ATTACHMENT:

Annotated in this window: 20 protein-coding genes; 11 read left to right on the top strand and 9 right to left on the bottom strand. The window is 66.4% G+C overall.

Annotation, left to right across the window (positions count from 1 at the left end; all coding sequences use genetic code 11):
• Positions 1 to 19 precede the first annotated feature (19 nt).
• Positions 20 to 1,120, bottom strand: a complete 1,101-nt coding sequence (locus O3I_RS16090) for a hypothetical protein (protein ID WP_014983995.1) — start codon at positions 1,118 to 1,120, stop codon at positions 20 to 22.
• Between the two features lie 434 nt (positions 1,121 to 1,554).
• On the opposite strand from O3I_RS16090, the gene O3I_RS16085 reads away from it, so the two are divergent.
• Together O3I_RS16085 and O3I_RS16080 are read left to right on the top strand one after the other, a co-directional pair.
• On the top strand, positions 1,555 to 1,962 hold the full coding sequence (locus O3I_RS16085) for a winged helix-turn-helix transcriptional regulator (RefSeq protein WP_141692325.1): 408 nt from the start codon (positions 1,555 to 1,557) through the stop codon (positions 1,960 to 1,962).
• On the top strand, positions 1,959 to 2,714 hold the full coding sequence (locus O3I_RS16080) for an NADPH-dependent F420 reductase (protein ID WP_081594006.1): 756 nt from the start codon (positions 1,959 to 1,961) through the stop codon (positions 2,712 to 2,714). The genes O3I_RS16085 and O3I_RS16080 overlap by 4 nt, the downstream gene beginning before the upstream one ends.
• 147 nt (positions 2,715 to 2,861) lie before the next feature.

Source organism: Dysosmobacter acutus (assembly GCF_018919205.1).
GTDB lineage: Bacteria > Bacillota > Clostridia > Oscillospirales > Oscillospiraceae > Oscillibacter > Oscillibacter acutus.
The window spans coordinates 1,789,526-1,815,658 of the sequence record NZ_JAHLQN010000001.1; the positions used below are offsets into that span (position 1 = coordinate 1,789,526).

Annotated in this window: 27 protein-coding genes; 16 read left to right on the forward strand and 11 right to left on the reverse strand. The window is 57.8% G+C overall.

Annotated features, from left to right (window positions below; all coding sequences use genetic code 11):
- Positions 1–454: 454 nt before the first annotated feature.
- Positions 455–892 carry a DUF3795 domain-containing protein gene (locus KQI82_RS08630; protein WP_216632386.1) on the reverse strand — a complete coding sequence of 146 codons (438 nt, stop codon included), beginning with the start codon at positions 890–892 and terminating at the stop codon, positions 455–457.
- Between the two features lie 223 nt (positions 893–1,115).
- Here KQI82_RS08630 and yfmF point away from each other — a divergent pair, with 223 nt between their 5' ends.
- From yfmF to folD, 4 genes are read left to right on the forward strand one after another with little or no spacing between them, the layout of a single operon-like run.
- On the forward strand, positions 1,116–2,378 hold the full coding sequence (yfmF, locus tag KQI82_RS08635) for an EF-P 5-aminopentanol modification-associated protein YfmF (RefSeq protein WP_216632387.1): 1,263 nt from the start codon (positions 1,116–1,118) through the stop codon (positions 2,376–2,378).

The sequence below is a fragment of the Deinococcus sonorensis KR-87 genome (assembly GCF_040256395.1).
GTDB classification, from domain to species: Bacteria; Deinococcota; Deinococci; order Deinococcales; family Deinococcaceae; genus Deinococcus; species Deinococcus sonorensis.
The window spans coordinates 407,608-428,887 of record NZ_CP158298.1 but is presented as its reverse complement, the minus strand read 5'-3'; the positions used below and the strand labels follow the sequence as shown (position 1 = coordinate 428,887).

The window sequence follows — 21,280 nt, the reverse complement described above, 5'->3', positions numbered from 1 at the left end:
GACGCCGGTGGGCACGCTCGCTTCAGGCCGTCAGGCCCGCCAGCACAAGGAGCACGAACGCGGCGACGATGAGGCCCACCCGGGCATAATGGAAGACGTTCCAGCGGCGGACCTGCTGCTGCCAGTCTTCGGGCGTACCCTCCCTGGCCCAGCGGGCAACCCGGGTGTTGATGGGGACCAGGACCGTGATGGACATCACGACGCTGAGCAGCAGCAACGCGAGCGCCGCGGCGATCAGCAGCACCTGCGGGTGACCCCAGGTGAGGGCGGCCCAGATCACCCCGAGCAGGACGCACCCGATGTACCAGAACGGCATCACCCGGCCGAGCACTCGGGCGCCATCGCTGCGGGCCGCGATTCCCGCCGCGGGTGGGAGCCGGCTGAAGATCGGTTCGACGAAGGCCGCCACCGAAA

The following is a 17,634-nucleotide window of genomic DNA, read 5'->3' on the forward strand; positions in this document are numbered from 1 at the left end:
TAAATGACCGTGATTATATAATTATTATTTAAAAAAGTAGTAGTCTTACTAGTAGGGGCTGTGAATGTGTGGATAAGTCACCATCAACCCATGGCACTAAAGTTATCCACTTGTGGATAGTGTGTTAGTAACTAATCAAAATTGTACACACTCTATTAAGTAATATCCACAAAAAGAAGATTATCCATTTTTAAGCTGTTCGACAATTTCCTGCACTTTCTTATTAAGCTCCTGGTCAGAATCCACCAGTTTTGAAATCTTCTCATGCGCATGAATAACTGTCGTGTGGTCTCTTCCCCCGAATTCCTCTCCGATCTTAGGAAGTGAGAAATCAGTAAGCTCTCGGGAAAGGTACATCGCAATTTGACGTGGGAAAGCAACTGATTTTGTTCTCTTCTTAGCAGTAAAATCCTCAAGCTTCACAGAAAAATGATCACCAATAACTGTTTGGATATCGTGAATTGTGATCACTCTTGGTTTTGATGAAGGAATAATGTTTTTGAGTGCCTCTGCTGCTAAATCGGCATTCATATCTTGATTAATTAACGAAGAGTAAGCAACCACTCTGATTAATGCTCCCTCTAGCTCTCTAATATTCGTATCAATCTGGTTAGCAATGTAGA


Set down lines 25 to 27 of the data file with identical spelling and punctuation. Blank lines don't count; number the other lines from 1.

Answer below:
The window sequence follows — 21,280 nt, the reverse complement described above, 5'->3', positions numbered from 1 at the left end:
GACGCCGGTGGGCACGCTCGCTTCAGGCCGTCAGGCCCGCCAGCACAAGGAGCACGAACGCGGCGACGATGAGGCCCACCCGGGCATAATGGAAGACGTTCCAGCGGCGGACCTGCTGCTGCCAGTCTTCGGGCGTACCCTCCCTGGCCCAGCGGGCAACCCGGGTGTTGATGGGGACCAGGACCGTGATGGACATCACGACGCTGAGCAGCAGCAACGCGAGCGCCGCGGCGATCAGCAGCACCTGCGGGTGACCCCAGGTGAGGGCGGCCCAGATCACCCCGAGCAGGACGCACCCGATGTACCAGAACGGCATCACCCGGCCGAGCACTCGGGCGCCATCGCTGCGGGCCGCGATTCCCGCCGCGGGTGGGAGCCGGCTGAAGATCGGTTCGACGAAGGCCGCCACCGAAA

The following is a 17,634-nucleotide window of genomic DNA, read 5'->3' on the forward strand; positions in this document are numbered from 1 at the left end: